If we do not get such a definition, my suggestion would be a federal corporate tax, the money from which (actually not really, but similar amount) is handed out equally to the citizens of EU. This would always benefit the poorer members (as 100 euros in Roumania buys more then 100 euros in France), while making sure corporate tax can not be dodged.

A vote for PES is a vote for EPP! A vote for EPP is a vote for PES! Support the coalition, vote EPP-PES in 2009!

by A swedish kind of death on Sat Feb 12th, 2011 at 07:33:36 PM EST
[ Parent ]
If I could change one thing in regarding European corporate taxes, it would be rules in the Natherlands and Liechtenstein for foundations. Ingvar Kamprad has used the current rules to place ownership of key parts of IKEA in foundations that do not pay taxes, these can then tax the various corporations fees in order to move the profit and avoid paying corporate taxes anywhere.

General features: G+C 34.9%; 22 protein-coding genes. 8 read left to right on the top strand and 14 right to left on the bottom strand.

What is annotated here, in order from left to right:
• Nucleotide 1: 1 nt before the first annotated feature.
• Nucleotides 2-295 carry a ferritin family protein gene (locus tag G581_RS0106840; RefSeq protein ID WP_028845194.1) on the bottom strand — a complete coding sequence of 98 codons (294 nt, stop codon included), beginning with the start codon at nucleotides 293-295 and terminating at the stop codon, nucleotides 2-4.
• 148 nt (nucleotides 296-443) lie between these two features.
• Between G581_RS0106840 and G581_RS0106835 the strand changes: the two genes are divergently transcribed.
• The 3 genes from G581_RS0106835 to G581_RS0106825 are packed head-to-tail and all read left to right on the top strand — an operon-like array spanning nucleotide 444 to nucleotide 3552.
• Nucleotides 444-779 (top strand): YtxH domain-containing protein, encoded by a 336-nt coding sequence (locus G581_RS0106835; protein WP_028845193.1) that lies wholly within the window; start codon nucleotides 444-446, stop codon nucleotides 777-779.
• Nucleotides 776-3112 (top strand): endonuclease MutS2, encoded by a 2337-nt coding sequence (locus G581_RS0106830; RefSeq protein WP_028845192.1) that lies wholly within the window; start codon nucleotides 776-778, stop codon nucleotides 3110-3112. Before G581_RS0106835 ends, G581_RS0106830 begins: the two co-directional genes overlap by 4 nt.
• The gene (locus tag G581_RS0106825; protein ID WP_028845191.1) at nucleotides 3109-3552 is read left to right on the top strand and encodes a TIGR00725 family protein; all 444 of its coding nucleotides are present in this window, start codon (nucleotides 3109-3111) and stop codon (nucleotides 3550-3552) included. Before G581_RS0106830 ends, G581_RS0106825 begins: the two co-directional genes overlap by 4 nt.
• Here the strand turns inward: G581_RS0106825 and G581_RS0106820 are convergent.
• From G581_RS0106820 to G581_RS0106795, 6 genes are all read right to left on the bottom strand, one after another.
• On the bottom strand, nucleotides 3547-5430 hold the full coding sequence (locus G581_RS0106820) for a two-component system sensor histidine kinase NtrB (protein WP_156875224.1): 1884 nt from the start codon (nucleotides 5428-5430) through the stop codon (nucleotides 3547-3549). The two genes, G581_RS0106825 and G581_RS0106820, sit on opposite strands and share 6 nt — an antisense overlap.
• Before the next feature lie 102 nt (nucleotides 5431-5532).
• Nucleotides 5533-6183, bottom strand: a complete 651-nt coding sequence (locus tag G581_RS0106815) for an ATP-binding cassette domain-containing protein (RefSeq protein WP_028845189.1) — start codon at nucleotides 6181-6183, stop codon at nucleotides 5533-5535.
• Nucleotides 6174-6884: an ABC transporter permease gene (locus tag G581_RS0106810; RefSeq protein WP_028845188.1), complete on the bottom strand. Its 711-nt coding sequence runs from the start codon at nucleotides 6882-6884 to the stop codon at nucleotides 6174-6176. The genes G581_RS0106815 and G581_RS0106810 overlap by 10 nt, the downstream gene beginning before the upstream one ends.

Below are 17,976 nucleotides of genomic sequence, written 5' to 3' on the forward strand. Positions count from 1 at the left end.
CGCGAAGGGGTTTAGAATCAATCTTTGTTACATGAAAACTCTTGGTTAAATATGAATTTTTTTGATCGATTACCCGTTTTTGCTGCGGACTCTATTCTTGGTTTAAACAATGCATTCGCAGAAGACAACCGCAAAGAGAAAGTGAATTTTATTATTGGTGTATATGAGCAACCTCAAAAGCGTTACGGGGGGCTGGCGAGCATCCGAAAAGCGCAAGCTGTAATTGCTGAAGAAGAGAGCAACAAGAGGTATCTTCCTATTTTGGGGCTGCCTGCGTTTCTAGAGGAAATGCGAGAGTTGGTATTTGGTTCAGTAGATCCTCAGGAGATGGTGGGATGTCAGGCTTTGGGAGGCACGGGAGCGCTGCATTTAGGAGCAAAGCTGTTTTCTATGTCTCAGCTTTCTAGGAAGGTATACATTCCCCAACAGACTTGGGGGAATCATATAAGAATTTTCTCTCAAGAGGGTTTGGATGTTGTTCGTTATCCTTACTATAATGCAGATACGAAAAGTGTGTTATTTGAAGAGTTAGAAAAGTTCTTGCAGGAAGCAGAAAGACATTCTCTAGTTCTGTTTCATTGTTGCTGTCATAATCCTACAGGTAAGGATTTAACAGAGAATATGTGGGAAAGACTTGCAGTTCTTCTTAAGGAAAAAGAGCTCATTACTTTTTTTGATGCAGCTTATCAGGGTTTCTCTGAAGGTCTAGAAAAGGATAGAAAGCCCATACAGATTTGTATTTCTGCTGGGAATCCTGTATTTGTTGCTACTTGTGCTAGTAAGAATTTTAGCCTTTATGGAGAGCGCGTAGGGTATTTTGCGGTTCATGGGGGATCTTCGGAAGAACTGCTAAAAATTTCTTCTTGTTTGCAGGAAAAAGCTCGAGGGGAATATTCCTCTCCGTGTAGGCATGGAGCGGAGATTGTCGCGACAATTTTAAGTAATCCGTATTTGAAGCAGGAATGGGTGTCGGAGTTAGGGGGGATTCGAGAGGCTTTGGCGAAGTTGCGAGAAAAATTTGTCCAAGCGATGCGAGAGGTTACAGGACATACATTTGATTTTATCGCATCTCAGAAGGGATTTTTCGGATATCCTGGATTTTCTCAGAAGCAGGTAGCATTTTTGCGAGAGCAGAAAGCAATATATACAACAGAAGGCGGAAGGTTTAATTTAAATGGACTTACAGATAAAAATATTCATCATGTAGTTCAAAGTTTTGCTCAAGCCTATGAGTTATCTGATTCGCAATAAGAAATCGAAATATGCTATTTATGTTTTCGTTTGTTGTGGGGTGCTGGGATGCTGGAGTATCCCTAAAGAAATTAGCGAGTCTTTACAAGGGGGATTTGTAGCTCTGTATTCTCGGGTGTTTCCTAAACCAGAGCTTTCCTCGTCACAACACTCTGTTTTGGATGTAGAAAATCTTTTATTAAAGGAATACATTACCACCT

12.5% would be a huge improvment.

A vote for PES is a vote for EPP! A vote for EPP is a vote for PES! Support the coalition, vote EPP-PES in 2009!

by A swedish kind of death on Sat Feb 12th, 2011 at 07:04:09 PM EST
Found article about it, if anyone wants to read more:

IKEA: Flat-pack accounting | The Economist

Flat-pack accounting Forget about the Gates Foundation. The world's biggest charity owns IKEA--and is devoted to interior design


A vote for PES is a vote for EPP! A vote for EPP is a vote for PES! Support the coalition, vote EPP-PES in 2009!
by A swedish kind of death on Sat Feb 12th, 2011 at 07:12:43 PM EST
[ Parent ]
What should be the issue with Irish corporate tax law:

Double Irish Arrangement

by det on Mon Feb 14th, 2011 at 02:36:23 AM EST
[ Parent ]
I absolutely agree with you on this.  The 12.5% headline rate is the least of our problems, but as you note the loopholes are created by a combination of Irish, US, Dutch and Cayman tax laws.

Index of Frank's Diaries
by Frank Schnittger (mail Frankschnittger at hot male dotty communists) on Mon Feb 14th, 2011 at 05:38:56 AM EST
[ Parent ]